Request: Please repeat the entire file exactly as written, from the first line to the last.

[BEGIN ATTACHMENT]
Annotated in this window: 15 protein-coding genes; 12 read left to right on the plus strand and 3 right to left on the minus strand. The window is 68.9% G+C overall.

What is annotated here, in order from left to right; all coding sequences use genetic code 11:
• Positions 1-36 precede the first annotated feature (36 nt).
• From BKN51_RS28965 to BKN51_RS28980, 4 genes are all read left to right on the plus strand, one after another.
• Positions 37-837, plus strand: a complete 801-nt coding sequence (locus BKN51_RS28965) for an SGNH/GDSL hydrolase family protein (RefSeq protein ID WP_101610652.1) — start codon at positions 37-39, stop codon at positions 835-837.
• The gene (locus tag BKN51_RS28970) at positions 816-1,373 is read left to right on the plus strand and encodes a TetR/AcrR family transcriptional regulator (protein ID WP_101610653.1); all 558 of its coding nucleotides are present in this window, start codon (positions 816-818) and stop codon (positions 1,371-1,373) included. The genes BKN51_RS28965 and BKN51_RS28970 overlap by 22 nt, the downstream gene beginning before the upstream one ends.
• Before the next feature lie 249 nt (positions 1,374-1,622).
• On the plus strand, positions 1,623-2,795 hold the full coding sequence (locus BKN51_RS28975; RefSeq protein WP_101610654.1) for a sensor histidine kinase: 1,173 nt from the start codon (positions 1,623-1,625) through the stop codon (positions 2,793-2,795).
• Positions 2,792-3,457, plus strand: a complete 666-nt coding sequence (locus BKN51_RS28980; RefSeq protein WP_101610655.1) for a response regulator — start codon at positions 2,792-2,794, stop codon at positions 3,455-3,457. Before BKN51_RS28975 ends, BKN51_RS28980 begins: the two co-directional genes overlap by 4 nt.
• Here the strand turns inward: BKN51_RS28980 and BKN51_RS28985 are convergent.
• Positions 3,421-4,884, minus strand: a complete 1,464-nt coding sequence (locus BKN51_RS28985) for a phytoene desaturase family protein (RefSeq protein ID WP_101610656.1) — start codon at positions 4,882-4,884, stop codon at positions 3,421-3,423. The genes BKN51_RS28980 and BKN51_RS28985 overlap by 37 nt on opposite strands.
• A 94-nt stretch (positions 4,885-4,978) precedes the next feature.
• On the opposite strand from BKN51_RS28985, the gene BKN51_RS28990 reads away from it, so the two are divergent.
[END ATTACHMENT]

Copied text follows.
Annotated in this window: 15 protein-coding genes; 12 read left to right on the plus strand and 3 right to left on the minus strand. The window is 68.9% G+C overall.

What is annotated here, in order from left to right; all coding sequences use genetic code 11:
• Positions 1-36 precede the first annotated feature (36 nt).
• From BKN51_RS28965 to BKN51_RS28980, 4 genes are all read left to right on the plus strand, one after another.
• Positions 37-837, plus strand: a complete 801-nt coding sequence (locus BKN51_RS28965) for an SGNH/GDSL hydrolase family protein (RefSeq protein ID WP_101610652.1) — start codon at positions 37-39, stop codon at positions 835-837.
• The gene (locus tag BKN51_RS28970) at positions 816-1,373 is read left to right on the plus strand and encodes a TetR/AcrR family transcriptional regulator (protein ID WP_101610653.1); all 558 of its coding nucleotides are present in this window, start codon (positions 816-818) and stop codon (positions 1,371-1,373) included. The genes BKN51_RS28965 and BKN51_RS28970 overlap by 22 nt, the downstream gene beginning before the upstream one ends.
• Before the next feature lie 249 nt (positions 1,374-1,622).
• On the plus strand, positions 1,623-2,795 hold the full coding sequence (locus BKN51_RS28975; RefSeq protein WP_101610654.1) for a sensor histidine kinase: 1,173 nt from the start codon (positions 1,623-1,625) through the stop codon (positions 2,793-2,795).
• Positions 2,792-3,457, plus strand: a complete 666-nt coding sequence (locus BKN51_RS28980; RefSeq protein WP_101610655.1) for a response regulator — start codon at positions 2,792-2,794, stop codon at positions 3,455-3,457. Before BKN51_RS28975 ends, BKN51_RS28980 begins: the two co-directional genes overlap by 4 nt.
• Here the strand turns inward: BKN51_RS28980 and BKN51_RS28985 are convergent.
• Positions 3,421-4,884, minus strand: a complete 1,464-nt coding sequence (locus BKN51_RS28985) for a phytoene desaturase family protein (RefSeq protein ID WP_101610656.1) — start codon at positions 4,882-4,884, stop codon at positions 3,421-3,423. The genes BKN51_RS28980 and BKN51_RS28985 overlap by 37 nt on opposite strands.
• A 94-nt stretch (positions 4,885-4,978) precedes the next feature.
• On the opposite strand from BKN51_RS28985, the gene BKN51_RS28990 reads away from it, so the two are divergent.